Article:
Apart from its many physical benefits, exercise is also one of the easiest and most effective ways to improve your mental health.

A little regular exercise can have a profound effect on all aspects of your emotional wellbeing. For starters, physical activity helps bump up the production of your brain’s feel-good neurotransmitters, called endorphins. Exercise can also relieve stress, ease depression and anxiety, improve your memory, help you sleep better, and boost your overall mood. And you don’t have to be a fitness fanatic to reap the benefits.

A few of the simple activities that can alleviate stress are walking, breathing, dancing, taking up a sport, etc. It can be anything, as long as you enjoy it.

Here are six ways that exercise can help you beat stress:

Start small

When you’re under the cloud of an emotional disorder and haven’t exercised for a long time, setting yourself extravagant goals like completing a marathon or working out for an hour every morning will only leave you more despondent if you fall short. Better to set yourself achievable goals and build up from there.

Focus on activities you enjoy

Any activity that gets you moving counts. That could include reconnecting with a sport you love, walking laps of a mall while window shopping or cycling in your colony. If you’ve never exercised before or don’t know what you might enjoy, try a few different things. Activities such as gardening or active housework can also be great ways to start moving and they also leave you with a sense of purpose and accomplishment.

Schedule your workout at the time of day when your energy is highest

That may be first thing in the morning before work or school, or at lunchtime before the mid-afternoon lull hits. If depression or anxiety has you feeling tired and unmotivated all day long, try dancing to some music or simply going for a walk. Even a short, 15-minute walk can help clear your mind, improve your mood, and boost your energy level. As you move and start to feel a little better, you’ll experience a greater sense of control over your wellbeing and even feel e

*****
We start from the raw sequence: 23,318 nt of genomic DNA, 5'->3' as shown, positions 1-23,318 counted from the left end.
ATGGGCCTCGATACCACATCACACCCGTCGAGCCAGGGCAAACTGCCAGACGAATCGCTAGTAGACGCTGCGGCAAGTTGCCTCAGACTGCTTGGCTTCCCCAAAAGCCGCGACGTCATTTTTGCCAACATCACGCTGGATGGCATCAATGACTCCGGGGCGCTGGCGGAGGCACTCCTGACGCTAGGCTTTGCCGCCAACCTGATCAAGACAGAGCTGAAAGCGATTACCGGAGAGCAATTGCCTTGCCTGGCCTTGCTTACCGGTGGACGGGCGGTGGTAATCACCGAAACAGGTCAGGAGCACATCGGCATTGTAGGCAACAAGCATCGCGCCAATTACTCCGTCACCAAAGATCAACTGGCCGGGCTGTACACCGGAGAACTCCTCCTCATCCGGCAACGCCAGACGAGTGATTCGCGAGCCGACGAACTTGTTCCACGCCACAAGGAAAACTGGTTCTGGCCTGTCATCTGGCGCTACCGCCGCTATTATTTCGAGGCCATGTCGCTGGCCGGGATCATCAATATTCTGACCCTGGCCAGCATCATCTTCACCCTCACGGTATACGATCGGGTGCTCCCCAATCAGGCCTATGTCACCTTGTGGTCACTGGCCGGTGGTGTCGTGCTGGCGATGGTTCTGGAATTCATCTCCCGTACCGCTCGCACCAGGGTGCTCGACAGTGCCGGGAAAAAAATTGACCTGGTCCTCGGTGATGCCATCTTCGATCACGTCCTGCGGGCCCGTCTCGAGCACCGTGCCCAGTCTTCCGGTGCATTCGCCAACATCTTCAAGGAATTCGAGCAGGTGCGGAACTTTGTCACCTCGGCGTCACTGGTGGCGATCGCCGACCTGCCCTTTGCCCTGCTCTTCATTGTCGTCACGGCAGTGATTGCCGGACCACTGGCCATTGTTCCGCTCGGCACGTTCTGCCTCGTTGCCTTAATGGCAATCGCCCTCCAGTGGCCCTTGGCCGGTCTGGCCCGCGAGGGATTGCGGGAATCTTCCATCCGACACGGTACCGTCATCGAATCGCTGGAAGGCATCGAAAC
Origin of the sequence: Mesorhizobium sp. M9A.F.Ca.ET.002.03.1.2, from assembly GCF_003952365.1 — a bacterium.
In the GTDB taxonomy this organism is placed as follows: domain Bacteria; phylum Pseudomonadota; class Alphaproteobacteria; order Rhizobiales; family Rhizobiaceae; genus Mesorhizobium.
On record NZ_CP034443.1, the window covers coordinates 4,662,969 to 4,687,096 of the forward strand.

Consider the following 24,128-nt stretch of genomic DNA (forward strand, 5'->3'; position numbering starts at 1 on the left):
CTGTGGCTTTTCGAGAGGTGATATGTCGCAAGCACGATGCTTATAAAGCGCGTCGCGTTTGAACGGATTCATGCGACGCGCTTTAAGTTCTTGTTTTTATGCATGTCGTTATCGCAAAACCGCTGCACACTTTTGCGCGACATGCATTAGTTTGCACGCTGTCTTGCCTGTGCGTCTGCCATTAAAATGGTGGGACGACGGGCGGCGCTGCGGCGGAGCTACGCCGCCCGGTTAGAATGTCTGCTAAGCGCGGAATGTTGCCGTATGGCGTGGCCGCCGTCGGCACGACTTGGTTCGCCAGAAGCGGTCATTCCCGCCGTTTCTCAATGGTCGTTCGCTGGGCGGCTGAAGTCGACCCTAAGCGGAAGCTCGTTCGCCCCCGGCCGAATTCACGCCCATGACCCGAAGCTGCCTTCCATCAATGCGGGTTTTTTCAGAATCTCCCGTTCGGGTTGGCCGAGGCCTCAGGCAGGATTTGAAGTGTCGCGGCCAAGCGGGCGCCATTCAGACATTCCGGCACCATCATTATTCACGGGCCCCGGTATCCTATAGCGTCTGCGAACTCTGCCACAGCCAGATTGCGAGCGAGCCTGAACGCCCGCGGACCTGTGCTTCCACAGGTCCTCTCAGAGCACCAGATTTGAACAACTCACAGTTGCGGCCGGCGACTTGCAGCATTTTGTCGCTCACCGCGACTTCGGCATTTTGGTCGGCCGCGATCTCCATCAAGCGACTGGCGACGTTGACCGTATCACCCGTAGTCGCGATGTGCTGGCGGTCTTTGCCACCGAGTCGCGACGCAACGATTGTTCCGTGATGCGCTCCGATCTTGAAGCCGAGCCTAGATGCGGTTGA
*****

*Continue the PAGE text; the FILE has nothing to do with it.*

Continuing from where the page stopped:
That may be first thing in the morning before work or school, or at lunchtime before the mid-afternoon lull hits. If depression or anxiety has you feeling tired and unmotivated all day long, try dancing to some music or simply going for a walk. Even a short, 15-minute walk can help clear your mind, improve your mood, and boost your energy level. As you move and start to feel a little better, you’ll experience a greater sense of control over your wellbeing and even feel energized enough to exercise more vigorously.

Be comfortable

Whatever time of day you decide to exercise, wear clothing that’s comfortable and choose a setting that you find calming or energizing.

Reward yourself

 Part of the reward of completing an activity is how much better you’ll feel afterwards, but it always helps your motivation to promise yourself an extra treat for exercising. Reward yourself with a delicious smoothie or an extra episode of your favorite TV show.

Make exercise a social activity

Exercising with a friend or loved one, or even your kids will not only make exercising more fun and enjoyable, it can also help to motivate you to stick to a workout routine. Also, when you’re suffering from a mood disorder such as depression, the companionship can be just as important as the exercise.

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Written by Roshini Gilbert

Roshini Gilbert

After a diligent workout plan helped her lose 30kg of post-pregnancy weight, chartered accountant Roshini Gilbert was inspired enough to go from tallying numbers to training others. A freelance personal trainer today, Roshini has been certified by the American Council on Exercises (ACE) for functional fitness and specialises in post-natal weight loss, exercises for low back pain, arthritis and osteoporosis. She also has REHAB Trainer certification from Australia for rehabilitative exercises and has trained with reputed sports physiotherapist Ulrik Larsen in corrective exercises and injury management. In HealthifyMe, Roshini has found a collaborator with a common cause – making people fit to live life to the fullest. Her assessment of how fit you are is based on three broad guidelines — stamina, body age (a person who looks way older than his age can’t be deemed healthy) and lifestyle (beware, those with bad eating habits and sedentary behaviour). Prepare yourself mentally first and then your body will follow, she says, of the opinion that if you want to change something about yourself then you need to challenge yourself to do it. Are you up for it?

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1 COMMENT

  1. Hi roshin,
    I am Harishh a yoga therapy expert, but also interested in rehabilitation, seen your credentials ” REHAB Trainer certification from Australia for rehabilitative exercises and has trained with reputed sports physiotherapist Ulrik Larsen in corrective exercises and injury management.” Can you guide me regarding where did you do the REHAB Trainer certification ?

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